|Coumadin Diet Education|
Eating a steady amount of vitamin K when you take warfarin (Coumadin)
You need vitamin K to help your blood to clot and to keep your bones strong. If you are taking the blood thinner warfarin (Coumadin), you will need to keep the amount of vitamin K in your diet steady. If you vary the amount of vitamin K too much, your doctor may have to change your dose of warfarin often.
Most people who take warfarin can eat a normal diet. But it is important not to suddenly eat a lot more or a lot less food that is high in vitamin K than you normally do. Make sure you get about the same amount of vitamin K each day.
This Actionset can help you learn what foods contain vitamin K and how to eat the right amount of these foods so you can get the most benefit from your medicine.
· Warfarin helps prevent dangerous blood clots.
· Warfarin works best if your intake of vitamin K stays about the same each day.
Foods that are high in vitamin K include:
· Cooked leafy green vegetables such as kale, spinach, turnip greens, collard greens, Swiss chard, mustard greens, seaweed, and beet greens.
· Broccoli, raw or cooked.
· Raw parsley.
· Green tea.
Foods that are medium-high in vitamin K include:
· Raw leafy greens such as spinach, green leaf lettuce, romaine lettuce, iceberg lettuce, and endive.
· Brussels sprouts, cauliflower, and asparagus
Vitamin K is also found in some multivitamins, supplements, and herbal products.
Warfarin (Coumadin) is an anticoagulant. Anticoagulants are often called blood thinners, but they do not actually thin the blood. Instead, they increase the time it takes for a blood clot to form. This can help reduce your risk for heart attack, stroke, deep vein thrombosis, or pulmonary embolism.
Warfarin works by decreasing the action of vitamin K. Vitamin K helps your blood clot so wounds don't bleed too much.
When you are taking warfarin, you still need vitamin K in your diet. But it is important not to suddenly change the amount of vitamin K you eat each day. This could keep warfarin from working well.
· Eating a lot of vitamin K may decrease the effect of warfarin, making it more likely that blood clots will form.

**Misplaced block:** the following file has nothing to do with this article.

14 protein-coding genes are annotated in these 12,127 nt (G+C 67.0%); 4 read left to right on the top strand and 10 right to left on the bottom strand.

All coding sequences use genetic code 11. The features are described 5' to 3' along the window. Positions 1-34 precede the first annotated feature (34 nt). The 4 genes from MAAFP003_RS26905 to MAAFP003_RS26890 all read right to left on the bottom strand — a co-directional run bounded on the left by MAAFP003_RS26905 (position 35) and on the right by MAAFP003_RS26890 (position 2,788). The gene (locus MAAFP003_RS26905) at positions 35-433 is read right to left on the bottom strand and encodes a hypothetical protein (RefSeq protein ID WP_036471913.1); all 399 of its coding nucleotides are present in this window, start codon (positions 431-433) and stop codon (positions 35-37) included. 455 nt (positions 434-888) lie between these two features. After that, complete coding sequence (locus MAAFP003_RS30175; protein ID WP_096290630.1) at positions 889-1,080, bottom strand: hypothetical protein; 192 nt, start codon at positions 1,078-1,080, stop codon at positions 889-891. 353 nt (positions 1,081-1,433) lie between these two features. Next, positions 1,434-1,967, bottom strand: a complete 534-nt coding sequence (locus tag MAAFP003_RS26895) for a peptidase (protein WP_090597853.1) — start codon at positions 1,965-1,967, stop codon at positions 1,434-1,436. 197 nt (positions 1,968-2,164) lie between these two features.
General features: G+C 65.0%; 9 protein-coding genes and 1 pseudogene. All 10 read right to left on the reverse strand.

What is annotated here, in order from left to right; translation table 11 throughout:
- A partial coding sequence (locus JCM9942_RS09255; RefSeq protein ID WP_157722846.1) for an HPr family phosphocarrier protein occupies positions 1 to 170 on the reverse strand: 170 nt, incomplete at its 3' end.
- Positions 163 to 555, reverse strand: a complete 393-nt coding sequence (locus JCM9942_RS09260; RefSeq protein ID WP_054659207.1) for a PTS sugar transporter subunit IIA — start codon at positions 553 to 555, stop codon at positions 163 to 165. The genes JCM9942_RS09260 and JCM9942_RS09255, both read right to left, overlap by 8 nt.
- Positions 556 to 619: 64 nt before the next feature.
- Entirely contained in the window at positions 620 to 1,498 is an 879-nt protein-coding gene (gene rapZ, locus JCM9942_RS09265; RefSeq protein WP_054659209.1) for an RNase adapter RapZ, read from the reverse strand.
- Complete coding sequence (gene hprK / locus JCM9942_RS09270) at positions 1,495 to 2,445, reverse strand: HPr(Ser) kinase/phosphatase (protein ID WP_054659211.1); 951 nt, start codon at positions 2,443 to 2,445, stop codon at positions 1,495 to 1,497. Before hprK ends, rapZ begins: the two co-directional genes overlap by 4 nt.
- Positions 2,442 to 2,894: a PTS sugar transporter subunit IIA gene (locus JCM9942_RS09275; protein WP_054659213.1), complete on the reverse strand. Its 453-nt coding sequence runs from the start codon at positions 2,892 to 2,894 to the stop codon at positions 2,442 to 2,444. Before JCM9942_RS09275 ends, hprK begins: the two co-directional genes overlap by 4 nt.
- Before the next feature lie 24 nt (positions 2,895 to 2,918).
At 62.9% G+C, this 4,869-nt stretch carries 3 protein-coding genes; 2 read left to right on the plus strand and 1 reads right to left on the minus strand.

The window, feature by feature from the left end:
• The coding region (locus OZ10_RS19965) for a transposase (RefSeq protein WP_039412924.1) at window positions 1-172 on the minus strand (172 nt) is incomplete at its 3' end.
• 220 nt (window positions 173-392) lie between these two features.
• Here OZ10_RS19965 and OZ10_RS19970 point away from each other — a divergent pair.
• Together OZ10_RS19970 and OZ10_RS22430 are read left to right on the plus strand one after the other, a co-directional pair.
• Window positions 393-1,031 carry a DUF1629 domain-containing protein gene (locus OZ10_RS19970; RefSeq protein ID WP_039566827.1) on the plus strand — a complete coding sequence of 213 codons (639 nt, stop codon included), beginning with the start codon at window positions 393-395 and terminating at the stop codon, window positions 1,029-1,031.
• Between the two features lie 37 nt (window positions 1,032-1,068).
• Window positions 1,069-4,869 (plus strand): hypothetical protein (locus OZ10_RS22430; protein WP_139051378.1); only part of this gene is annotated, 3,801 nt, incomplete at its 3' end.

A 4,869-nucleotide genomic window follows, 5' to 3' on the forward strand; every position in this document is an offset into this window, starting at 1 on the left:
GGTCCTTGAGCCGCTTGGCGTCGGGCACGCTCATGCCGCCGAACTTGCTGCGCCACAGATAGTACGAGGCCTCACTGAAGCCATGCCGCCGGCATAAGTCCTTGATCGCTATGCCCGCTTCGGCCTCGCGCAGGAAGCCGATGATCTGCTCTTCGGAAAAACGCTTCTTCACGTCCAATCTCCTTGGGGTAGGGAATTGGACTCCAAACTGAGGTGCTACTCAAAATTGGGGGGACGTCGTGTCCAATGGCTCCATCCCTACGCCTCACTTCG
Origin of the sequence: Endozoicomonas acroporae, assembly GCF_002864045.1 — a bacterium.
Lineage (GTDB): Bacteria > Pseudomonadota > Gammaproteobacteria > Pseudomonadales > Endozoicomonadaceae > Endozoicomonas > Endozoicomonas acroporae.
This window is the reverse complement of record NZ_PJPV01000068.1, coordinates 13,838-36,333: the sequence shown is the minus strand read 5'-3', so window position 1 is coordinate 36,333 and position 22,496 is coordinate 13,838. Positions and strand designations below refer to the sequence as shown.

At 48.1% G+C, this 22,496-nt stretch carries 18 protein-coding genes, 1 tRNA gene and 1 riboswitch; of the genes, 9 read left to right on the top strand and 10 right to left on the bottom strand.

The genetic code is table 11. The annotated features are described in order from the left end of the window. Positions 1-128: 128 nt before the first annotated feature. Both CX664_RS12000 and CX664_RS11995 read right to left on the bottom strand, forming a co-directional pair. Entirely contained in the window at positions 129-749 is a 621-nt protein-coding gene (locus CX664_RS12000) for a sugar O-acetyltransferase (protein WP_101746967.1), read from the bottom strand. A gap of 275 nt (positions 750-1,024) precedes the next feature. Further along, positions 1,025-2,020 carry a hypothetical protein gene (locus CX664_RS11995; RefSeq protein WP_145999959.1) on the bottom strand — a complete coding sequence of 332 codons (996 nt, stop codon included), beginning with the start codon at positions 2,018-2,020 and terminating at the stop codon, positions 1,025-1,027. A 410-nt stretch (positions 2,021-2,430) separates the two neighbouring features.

· Eating much less vitamin K than normal may increase the effect of warfarin and increase your risk of bleeding.
You do not need to stop eating foods high in vitamin K if you are taking warfarin. But you do need to eat about the same amount each day. To be successful:
· Learn how much vitamin K is in the foods you eat, and watch your portion sizes.
· Don't suddenly change the amount of vitamin K in your diet. Try to keep the amount you eat about the same from day to day. For example, if you don't regularly eat leafy greens, such as spinach, don't add them to your diet or eat a lot at once.
· If you take a multivitamin that contains vitamin K, be sure you take it every day.
· Check with your doctor before you take any supplements or herbal products. Some of these may contain vitamin K.
If you are used to eating foods that are high in vitamin K, you do not need to change your diet. What is important is to try to keep the amount about the same from day to day.
To keep a steady amount of vitamin K in your diet, it is a good idea to limit yourself to either:
1 serving a day of foods that are high in vitamin K, or
3 servings a day of foods that are medium-high in vitamin K.
· You could have a salad with 2 cups of mixed lettuces for lunch and 1/2 cup of cooked Brussels sprouts with dinner. That would be 3 servings for the day.
· If you do not normally eat much food that contains vitamin K, it would not be a good idea to have 2 cups of lettuce for lunch and then have 1/2 cup of cooked broccoli with dinner. The serving of broccoli is high in vitamin K and is the maximum amount you should have in one day. To be safe, have either the lettuce or the broccoli, not both.